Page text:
Provincial health officials have the COVID-19 update for ET at 3 p.m. You can see it directly in this story.
Ontario on Thursday registered 3,295 cases of COVID-19 as public health units registered 108,563 immunizations, and a renewed provincial-level shelter order came into effect.
A total of 326,360 people in the province have received both vaccines, according to the health ministry.
As of Wednesday evening, Ontario has managed only 70 percent of the 4,031,325 amounts it has received from the federal government to date. Of that total, more than a million came last weekend.
The three-digit increase in COVID-19 cases was confirmed by nine public health units: 933 in Toronto, 649 in the Peel region, 386 in the York region, 165 in the Durham region, 156 in the Halton region, 160 in Ottawa, 110 in the Middlesex-London region and 124 in Simco Musco.
Laboratories completed 63,846 trials of the virus for SARS-CoV-2, which causes COVID-19, and recorded a positive rate of six percent.
The seven-day average of new daily cases rose to 3,093. It was finally over 3,000 on January 18th.
The province said 19 more people had died with COVID-19, raising the official death toll to 7,494. The seven-day average of daily deaths is currently around 15 – which is the highest in the 60s a day during the second wave of the disease, before most long-term care residents are vaccinated.
Meanwhile, the shelter order announced by Premier Duck Ford yesterday at 12:01 a.m. ET. The order was partly in response to the dire situation in hospitals, especially in the Greater Toronto area, which came with a third emergency announcement since the outbreak began earlier last year.
The government broadcast a warning after 11 a.m. on phones, radios and televisions about its emergency system.
“Leave home only for essential purposes such as food, health care, vaccinations, exercise or work. This is the law,” the message read.
As part of yesterday’s announcement, the government said it would begin providing vaccines to all residents Approximately 90 “hot spot” neighborhoods aged 18 and over In an attempt to bring the third wave of COVID-19 under control. Postcodes that are particularly hard hit in Toronto and Peel will be given priority initially, before appointments open to those in other hotspot neighborhoods spread across 13 public health units.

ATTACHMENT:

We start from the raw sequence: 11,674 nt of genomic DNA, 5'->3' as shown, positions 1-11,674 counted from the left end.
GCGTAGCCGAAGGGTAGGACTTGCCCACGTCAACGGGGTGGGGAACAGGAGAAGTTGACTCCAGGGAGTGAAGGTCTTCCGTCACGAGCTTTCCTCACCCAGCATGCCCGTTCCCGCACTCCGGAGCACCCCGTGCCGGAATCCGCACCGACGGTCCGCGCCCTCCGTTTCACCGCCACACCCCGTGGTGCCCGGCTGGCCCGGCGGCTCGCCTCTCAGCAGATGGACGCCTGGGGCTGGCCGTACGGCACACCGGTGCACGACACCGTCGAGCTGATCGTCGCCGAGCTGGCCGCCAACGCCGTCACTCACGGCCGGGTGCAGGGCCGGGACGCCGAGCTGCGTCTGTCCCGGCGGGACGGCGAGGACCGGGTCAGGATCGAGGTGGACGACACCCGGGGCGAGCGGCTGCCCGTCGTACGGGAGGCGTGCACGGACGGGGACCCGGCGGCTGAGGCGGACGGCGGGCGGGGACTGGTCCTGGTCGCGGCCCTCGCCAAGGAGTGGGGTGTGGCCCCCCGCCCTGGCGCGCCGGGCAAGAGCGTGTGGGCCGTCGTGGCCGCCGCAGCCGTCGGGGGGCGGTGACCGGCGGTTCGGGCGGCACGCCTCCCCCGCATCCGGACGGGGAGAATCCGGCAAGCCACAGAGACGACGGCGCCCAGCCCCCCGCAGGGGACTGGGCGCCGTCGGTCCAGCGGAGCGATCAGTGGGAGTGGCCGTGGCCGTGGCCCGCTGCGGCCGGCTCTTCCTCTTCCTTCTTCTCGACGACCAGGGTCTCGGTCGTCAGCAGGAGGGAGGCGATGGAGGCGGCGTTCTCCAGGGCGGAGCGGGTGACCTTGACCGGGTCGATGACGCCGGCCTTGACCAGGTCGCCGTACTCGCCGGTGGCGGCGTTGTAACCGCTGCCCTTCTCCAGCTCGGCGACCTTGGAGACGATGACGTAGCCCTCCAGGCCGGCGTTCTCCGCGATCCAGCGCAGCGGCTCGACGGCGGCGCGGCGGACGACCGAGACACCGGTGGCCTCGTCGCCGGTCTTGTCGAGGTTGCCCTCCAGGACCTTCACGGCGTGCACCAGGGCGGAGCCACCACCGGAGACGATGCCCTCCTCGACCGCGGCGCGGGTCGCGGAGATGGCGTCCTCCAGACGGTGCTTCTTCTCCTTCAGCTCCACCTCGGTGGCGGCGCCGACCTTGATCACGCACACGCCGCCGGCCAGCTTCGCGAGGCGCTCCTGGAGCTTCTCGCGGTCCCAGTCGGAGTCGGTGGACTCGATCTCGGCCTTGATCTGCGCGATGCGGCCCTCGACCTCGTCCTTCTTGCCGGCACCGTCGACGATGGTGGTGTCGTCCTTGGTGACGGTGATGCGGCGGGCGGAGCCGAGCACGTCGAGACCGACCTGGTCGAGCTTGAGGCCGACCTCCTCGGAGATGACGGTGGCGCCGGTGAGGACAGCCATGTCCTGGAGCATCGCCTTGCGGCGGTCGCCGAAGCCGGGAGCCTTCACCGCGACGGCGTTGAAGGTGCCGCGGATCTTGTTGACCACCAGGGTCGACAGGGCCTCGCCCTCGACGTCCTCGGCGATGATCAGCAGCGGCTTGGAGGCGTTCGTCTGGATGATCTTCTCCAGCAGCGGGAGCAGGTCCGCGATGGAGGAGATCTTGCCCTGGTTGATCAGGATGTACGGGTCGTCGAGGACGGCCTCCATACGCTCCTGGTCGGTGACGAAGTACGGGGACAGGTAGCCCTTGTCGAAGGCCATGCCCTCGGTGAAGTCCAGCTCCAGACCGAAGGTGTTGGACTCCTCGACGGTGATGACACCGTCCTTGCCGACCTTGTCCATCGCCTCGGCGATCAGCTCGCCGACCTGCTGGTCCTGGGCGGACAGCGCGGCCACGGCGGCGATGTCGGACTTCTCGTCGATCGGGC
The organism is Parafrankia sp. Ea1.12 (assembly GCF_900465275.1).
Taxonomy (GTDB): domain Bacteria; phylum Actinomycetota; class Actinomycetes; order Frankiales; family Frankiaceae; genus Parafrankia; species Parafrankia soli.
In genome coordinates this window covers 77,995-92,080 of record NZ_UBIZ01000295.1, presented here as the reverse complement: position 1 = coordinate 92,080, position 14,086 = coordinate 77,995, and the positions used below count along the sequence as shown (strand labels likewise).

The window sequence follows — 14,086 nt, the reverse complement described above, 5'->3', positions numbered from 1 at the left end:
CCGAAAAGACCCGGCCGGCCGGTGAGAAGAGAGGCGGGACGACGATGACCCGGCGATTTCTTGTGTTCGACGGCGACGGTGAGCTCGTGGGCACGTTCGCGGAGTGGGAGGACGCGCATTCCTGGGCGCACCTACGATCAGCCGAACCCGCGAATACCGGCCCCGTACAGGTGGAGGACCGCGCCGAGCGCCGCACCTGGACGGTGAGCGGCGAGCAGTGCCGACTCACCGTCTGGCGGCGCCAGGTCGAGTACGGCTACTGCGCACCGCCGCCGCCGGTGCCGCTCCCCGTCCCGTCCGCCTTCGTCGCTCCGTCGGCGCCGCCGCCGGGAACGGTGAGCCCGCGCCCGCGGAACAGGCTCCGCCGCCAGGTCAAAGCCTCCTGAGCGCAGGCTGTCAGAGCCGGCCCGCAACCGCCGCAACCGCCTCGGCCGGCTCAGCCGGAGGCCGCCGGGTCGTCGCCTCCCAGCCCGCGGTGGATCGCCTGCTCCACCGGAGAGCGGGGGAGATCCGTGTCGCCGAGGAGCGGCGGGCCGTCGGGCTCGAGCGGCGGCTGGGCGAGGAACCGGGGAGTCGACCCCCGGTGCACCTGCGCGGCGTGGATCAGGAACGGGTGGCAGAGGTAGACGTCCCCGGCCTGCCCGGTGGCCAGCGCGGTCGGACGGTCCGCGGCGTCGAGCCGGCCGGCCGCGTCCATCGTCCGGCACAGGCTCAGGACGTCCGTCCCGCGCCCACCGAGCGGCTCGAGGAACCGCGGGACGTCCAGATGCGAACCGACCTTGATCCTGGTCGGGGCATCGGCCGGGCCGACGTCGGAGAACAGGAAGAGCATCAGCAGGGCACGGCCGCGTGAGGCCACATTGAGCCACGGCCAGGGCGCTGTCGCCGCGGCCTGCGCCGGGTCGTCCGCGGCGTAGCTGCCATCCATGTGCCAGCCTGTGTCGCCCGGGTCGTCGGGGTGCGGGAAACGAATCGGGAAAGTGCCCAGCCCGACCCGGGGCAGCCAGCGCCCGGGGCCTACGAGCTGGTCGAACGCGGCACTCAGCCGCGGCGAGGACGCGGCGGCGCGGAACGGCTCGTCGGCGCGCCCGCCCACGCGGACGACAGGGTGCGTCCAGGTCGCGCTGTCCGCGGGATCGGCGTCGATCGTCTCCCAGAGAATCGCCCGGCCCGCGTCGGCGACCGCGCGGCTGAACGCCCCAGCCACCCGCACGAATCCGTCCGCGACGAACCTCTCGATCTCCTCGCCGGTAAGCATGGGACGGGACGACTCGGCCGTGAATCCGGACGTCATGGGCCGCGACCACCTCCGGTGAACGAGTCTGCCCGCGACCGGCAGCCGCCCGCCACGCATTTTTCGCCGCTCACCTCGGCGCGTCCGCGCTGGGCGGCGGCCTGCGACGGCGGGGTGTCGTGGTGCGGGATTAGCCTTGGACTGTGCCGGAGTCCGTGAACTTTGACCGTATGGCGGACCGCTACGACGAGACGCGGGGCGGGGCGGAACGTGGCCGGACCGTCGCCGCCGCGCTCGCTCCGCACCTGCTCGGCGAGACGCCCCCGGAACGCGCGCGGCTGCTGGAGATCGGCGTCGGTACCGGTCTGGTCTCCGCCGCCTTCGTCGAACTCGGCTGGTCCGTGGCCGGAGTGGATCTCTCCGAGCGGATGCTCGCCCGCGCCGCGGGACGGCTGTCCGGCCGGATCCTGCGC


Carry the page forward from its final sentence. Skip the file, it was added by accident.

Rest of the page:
The Ministry of Health said that 525 patients with COVID-19 related diseases were being treated in the intensive care units, 496 of whom were still being tested positive. More than 330 of them need a ventilator to breathe.
Intensive care physicians have recently recommended that if admissions continue to rise, a tripartite protocol should be implemented to determine who receives life-saving care and who does not.
Health Minister Christine Elliott says the province has not yet finalized its protocol, although a document was sent to hospitals in January during the second wave in Ontario and laid down broad guidelines for testing. Under that guidance, patients have a chance of surviving one year after the onset of the complex disease.
At a conference last week, Ontario’s COVID-19 Scientific Advisory Schedule, despite the fact that the home stay order was in effect, Admission to ICUs will be over 800 by the end of April.
Hospitalization is often driven by variations of anxiety, the table said.
To date, more than 21,000 samples tested positive for COVID-19 in Ontario have been screened for being positive for a particular genetic mutation, indicating the presence of a variant.
Variations are highly contagious and increase the risk of serious illness and death from COVID-19, which currently accounts for 65 percent of all new infections in the province.